The Hartford police officer had just heard the metallic sound of an armed suspect “racking” his rifle and saw him raise it toward police trying to arrest him when she fired a single shot with her own rifle that ended the incident and the suspect’s life.
State Inspector General Robert Devlin has ruled that decision by Officer Ashley Martinez in killing Shamar Ogman in December 2020 was justified to save her life and those of the other officers.
“He’s pointing it!” Martinez is quoted in Devlin’s report as saying of Ogman, who was crouched behind a trash dumpster in a Gilman Street parking lot. “Seeing that the suspect was still aiming his rifle at the officers, having heard the rifle ‘racked’ by the suspect and the fighting position he had placed himself in, I believed that once again the suspect was going to shoot and kill or possibly severely injure others on the scene.”
Devlin, appointed last fall to investigate all cases of police employing potentially deadly force, said the then-26-year-old officer fired after Ogman ignored repeated warnings to drop the gun while screaming that he wanted police to kill him.
“Officer Martinez used deadly force to defend other officers from what she reasonably believed to be the imminent use of deadly force against them,” Devlin wrote in his 36-page report. “Accordingly, I find such use of force to be objectively reasonable and justified.”
Police had responded to several 911 calls, including from relatives, that Ogman was in an agitated, despondent state while walking down the street carrying an assault-type rifle and a handgun.
Ogman, 30, who was living on Gilman Street with a woman and their 14-month-old child, had a record of weapon arrests and convictions, including an arrest just three days before the Dec. 26 incident that led to him wearing an ankle bracelet monitor.
“Ogman had concerns about going back to jail,” Devlin wrote, and had been fired several days earlier from his job at an area supermarket.
Witnesses told investigators that Ogman had received a phone call that night that upset him, and soon after went into the street carrying the guns.
One witness said he tried to take the guns away, but was told by Ogman: “Don’t do that, big dog. It’s better if I’m not here. I’d rather them kill me than kill myself. I’m not going back to jail.”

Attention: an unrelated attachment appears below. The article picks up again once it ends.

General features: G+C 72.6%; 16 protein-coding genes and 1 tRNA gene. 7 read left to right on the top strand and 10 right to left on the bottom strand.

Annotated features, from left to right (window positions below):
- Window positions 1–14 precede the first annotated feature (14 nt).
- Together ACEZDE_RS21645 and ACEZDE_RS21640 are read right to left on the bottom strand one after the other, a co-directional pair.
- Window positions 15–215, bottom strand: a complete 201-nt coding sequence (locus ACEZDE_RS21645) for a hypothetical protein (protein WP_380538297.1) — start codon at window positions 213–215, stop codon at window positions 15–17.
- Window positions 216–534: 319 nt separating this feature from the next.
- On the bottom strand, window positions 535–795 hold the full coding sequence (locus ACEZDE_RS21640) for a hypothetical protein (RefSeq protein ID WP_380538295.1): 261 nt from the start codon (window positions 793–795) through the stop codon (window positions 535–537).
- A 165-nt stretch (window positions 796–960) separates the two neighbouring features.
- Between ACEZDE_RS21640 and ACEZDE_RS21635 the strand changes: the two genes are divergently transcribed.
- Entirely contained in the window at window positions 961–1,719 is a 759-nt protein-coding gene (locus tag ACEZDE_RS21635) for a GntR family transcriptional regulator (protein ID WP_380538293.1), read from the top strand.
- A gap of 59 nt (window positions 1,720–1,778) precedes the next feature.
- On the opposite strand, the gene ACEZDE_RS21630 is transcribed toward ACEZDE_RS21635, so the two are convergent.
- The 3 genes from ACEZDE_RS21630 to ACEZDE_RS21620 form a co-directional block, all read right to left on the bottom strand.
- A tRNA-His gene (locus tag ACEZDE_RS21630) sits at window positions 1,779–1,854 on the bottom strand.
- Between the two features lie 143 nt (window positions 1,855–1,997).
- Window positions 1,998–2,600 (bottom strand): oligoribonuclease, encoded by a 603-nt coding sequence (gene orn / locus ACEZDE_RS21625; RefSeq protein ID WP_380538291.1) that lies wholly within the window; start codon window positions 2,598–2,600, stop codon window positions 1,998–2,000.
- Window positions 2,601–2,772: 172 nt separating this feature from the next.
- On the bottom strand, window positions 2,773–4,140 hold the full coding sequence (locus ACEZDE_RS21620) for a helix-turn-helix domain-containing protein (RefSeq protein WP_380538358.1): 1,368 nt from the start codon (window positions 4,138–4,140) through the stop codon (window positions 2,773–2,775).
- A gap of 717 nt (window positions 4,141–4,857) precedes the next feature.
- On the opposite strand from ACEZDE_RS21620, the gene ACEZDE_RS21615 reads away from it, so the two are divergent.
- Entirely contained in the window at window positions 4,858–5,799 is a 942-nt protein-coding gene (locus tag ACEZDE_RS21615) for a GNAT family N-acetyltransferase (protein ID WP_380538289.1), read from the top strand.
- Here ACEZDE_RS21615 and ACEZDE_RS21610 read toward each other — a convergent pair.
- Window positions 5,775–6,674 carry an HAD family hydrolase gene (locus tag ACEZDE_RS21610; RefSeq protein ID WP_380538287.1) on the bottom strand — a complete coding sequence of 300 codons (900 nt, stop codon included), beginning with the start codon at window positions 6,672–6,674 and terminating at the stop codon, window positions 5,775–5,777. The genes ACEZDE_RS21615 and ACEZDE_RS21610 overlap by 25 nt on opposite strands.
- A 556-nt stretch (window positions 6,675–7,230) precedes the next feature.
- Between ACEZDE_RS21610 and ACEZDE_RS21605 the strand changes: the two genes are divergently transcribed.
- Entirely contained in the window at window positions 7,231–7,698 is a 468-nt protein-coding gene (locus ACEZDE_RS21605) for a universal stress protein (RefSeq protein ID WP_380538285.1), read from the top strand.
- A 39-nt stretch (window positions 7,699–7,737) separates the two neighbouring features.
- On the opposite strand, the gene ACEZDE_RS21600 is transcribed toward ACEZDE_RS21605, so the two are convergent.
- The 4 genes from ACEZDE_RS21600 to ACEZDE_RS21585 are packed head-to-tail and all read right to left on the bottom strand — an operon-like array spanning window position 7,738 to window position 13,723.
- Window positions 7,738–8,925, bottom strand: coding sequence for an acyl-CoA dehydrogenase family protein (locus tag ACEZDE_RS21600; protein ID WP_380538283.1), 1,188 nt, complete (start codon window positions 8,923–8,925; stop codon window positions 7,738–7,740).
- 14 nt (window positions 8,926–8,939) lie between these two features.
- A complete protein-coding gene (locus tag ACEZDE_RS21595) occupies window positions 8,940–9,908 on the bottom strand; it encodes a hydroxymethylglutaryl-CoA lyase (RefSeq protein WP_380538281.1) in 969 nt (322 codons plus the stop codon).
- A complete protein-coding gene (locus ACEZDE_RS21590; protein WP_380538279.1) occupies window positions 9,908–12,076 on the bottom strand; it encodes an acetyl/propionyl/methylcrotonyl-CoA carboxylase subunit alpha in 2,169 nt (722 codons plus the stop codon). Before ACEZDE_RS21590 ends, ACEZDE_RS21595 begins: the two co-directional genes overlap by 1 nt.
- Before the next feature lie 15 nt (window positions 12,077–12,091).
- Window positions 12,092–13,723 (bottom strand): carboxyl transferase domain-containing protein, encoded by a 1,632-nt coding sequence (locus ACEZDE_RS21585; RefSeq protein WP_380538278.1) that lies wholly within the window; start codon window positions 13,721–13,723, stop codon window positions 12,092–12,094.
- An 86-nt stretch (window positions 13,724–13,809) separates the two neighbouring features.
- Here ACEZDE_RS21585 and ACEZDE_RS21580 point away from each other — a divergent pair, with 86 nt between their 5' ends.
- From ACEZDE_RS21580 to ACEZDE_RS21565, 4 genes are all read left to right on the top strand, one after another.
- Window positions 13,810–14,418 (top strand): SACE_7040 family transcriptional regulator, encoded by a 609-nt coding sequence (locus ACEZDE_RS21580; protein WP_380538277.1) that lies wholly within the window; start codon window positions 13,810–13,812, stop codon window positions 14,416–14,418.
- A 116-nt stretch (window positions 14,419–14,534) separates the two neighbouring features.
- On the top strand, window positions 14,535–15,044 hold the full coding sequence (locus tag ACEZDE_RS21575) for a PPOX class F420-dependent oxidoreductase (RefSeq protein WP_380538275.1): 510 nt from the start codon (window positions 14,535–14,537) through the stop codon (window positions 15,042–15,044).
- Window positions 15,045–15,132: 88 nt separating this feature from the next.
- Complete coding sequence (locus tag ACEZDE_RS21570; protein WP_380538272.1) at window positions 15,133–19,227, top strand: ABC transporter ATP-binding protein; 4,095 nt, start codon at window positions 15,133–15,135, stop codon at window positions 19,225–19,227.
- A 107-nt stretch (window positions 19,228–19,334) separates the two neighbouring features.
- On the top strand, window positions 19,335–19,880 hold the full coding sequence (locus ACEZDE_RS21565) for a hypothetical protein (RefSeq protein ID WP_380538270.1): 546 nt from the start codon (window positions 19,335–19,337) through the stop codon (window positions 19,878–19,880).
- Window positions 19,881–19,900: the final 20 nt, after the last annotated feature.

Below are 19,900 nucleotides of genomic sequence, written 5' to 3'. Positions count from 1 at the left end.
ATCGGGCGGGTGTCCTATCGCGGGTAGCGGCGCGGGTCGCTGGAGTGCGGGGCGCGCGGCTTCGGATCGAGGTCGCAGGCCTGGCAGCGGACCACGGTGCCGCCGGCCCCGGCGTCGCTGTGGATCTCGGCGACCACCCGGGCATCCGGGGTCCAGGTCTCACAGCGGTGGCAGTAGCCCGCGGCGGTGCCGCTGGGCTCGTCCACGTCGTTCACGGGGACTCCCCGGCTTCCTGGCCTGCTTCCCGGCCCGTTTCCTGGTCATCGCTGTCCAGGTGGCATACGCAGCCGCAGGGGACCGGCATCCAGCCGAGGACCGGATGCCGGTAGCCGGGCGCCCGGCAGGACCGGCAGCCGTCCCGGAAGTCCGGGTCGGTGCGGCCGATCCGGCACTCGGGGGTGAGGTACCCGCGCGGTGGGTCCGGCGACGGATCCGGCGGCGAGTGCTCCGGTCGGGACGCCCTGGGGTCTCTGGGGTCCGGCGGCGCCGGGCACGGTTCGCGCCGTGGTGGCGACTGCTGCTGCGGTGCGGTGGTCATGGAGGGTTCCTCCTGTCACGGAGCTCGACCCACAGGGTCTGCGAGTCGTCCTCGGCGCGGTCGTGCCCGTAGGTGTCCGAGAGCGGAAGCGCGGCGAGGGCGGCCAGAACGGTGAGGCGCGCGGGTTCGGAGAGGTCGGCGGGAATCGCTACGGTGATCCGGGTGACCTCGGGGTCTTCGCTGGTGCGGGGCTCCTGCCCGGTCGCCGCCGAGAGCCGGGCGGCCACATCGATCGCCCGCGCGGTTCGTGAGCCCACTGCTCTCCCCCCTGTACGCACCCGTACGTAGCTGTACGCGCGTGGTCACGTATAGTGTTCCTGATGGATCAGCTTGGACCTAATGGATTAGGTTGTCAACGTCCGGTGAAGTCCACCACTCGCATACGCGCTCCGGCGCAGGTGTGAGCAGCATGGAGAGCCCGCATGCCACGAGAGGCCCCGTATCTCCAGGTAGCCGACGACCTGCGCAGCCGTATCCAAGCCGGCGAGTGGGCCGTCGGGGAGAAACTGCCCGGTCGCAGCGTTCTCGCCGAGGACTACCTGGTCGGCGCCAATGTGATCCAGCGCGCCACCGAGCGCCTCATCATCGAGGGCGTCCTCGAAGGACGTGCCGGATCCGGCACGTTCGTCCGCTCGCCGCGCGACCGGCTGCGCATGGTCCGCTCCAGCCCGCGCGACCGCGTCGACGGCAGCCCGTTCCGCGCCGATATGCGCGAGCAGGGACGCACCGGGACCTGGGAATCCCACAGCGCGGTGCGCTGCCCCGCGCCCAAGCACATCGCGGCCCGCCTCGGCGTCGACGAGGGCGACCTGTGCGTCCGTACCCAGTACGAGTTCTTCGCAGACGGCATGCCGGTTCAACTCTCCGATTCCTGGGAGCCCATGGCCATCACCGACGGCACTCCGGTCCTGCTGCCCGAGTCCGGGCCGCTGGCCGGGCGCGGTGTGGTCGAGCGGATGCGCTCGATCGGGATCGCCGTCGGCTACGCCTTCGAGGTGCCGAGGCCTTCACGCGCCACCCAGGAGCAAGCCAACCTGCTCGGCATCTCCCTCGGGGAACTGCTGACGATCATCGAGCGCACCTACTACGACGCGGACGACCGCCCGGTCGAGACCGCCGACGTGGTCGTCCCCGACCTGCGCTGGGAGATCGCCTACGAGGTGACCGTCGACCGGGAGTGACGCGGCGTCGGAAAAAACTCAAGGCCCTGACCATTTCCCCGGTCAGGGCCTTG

Several officers and a police K9 had responded and tracked Ogman as he ran through the neighborhood trying to elude them.
Police later learned that the weapons Ogman was carrying were in fact replicas that were not capable of firing, despite that he was also carrying a magazine loaded with five bullets.
Devlin said Martinez and the other officers could not have known that at the time of the incident, “given the nighttime conditions, Ogman’s movements, and the distance between the HPD Officers and Ogman…particularly since multiple officers heard Ogman ‘racking’ the gun.”
Devlin, a former federal prosecutor and state judge, was appointed by the state Criminal Justice Commission last October in the aftermath of the 2020 murder of George Floyd by police in Minneapolis, which prompted a national call for stricter controls on how police subdue suspects and use deadly force.
The Ogman case is the third time he has cleared police of any wrongdoing since taking office.
He also has charged a state police trooper with manslaughter in the 2020 shooting death of a carjacking suspect armed with a knife in West Haven, ruling that the trooper acted criminally because “neither he nor any other person was in imminent danger of serious injury or death from a knife attack,” during the confrontation.
That case is pending.